The growing body of evidence on the vaccine’s safety during pregnancy has not led to higher uptake, says epidemiologist Deshayne Fell, who studies Ontario’s pregnancy vaccination data.

“There remains a gap and there is a percentage of pregnant people who don’t have confidence in physicians,” says Cooper.

“What is starting to become apparent is that uptake is much lower among pregnant people in Ontario,” says Fell. “For instance, among people who were pregnant in September, coverage was about 60 per cent, which is about 20 to 25 per cent lower than in the general population of this age group. Coverage is also lower among those who have more recently become pregnant.

“And then on the other side of things, among those who were unvaccinated during their pregnancy and gave birth by the end of July, we aren’t seeing as much vaccination initiation in the post-partum period as we would have expected.”

Midwife Jasmin Tecson of Toronto says that while many of her pregnant clients have been vaccinated, others have not.

“Pregnant people are constantly managing the risk-benefit in everything that they do and that’s definitely heightened these days,” says Tecson, who is president of the Association of Ontario Midwives. “Those concerns around COVID and vaccination, they’re layered over an already pre-existing sense of vulnerability.”

She says midwives have the benefit of repeat visits and time with their clients.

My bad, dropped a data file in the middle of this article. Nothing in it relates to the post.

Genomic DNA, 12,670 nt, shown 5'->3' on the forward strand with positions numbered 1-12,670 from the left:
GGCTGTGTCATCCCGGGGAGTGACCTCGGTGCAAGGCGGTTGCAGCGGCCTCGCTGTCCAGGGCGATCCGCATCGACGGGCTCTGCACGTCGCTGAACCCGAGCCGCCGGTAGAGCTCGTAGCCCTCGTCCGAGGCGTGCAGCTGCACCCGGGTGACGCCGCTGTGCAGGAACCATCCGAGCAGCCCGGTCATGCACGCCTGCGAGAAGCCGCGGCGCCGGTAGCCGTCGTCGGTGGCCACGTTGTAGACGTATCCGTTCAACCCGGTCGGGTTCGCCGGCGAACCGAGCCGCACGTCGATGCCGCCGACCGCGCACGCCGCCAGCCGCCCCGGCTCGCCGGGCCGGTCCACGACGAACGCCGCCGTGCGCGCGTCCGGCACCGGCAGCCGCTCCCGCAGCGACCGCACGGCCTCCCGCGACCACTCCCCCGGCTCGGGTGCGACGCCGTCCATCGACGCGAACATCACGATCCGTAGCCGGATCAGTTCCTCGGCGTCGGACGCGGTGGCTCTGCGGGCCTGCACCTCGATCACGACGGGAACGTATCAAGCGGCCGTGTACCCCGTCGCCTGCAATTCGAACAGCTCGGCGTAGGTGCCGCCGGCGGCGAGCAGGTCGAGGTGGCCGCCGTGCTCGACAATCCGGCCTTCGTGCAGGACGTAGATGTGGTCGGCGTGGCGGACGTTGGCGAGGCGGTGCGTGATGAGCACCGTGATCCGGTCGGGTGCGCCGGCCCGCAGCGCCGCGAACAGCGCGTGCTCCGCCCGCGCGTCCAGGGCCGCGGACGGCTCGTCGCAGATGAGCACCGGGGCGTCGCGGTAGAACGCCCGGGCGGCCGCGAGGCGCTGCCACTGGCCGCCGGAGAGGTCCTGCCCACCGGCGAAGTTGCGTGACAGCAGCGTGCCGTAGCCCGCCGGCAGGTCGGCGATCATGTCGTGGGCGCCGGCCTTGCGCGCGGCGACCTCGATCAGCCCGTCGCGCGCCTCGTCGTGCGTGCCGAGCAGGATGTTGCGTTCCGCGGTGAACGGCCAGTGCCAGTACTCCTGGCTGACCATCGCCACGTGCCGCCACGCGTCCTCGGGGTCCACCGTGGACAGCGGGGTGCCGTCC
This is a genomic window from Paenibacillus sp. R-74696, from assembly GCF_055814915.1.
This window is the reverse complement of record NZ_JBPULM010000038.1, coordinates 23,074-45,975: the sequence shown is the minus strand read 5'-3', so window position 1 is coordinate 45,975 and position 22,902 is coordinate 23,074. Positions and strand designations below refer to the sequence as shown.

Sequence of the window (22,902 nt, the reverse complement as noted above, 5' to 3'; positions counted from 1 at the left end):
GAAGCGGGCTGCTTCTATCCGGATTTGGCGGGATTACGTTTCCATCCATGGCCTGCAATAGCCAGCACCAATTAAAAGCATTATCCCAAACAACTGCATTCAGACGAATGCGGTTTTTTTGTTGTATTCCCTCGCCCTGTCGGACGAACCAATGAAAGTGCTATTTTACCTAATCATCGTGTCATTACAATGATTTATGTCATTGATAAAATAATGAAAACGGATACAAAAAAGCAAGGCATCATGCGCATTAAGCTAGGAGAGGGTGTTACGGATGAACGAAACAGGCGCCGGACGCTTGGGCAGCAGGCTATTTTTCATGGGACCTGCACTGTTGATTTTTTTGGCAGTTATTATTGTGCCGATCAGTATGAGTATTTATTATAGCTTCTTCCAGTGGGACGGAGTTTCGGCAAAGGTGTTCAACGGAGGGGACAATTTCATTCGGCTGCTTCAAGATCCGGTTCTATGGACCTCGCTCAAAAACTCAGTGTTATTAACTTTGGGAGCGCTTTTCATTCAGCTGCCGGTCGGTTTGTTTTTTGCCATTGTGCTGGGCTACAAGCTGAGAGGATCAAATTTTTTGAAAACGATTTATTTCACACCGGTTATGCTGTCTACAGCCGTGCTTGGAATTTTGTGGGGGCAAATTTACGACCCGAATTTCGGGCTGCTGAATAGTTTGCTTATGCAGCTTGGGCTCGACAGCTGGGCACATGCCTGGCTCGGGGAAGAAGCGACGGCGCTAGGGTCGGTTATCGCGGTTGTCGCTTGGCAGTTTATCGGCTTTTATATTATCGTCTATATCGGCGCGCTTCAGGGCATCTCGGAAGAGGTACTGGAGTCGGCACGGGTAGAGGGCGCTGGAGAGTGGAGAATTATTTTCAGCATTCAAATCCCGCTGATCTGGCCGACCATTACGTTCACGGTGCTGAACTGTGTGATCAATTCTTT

“When we have discussions with clients … because we’ve built that trust, we have the opportunity to ask questions, to probe a little bit more, to get a sense of what is holding people back,” says Tecson. “Because when people make decisions, it’s not just the black-and-white information … People make decisions integrating their experiences – values, culture, religion, family expectations. As well, they might be incorporating biases tied to closely held beliefs that they might not be able to articulate.”

Like Cooper, Tecson says that midwives do not judge clients for their vaccine choices. However, “We’ve seen more people who might be choosing midwives because of the mistaken idea that they can avoid vaccination or avoid conversations around vaccination or COVID-19 precautions,” says Tecson. “We’re very clear on our websites and our communications what the expectations are and we very much discourage anybody making choices about their care that are driven by the need to avoid COVID-19 precautions or vaccination.”

Being pregnant during the pandemic was an isolating time for Kelsey, a Hamilton mother who gave birth to her first child in November. She was nervous getting her first COVID shot back in May, when, she says, her family physician couldn’t point to enough information about the safety of the vaccine during pregnancy.

But she “decided to put myself in the hands of science,” and then later, as pro-vaccine evidence became available, she took her second dose. At that point, in August, “when my midwife tells me that (vaccination) is the safe thing to do, then I do it.”

Says Deena Hinshaw, Alberta’s chief medical officer of health. “Anyone who is pregnant is wanting to do everything they can to protect the child that’s growing and the important thing to remember is that choosing to not receive a vaccine also carries quite significant risks if there is an exposure and an infection during that time of pregnancy.”

We don’t yet have five or 10 years’ worth of data, she says, but we can’t wait because the risk of COVID is right now.

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Mary-Kay Whittaker


Mary-Kay Whittaker is a fellow in the Fellowship in Global Journalism at the University of Toronto focusing on health professional education and health workforce planning.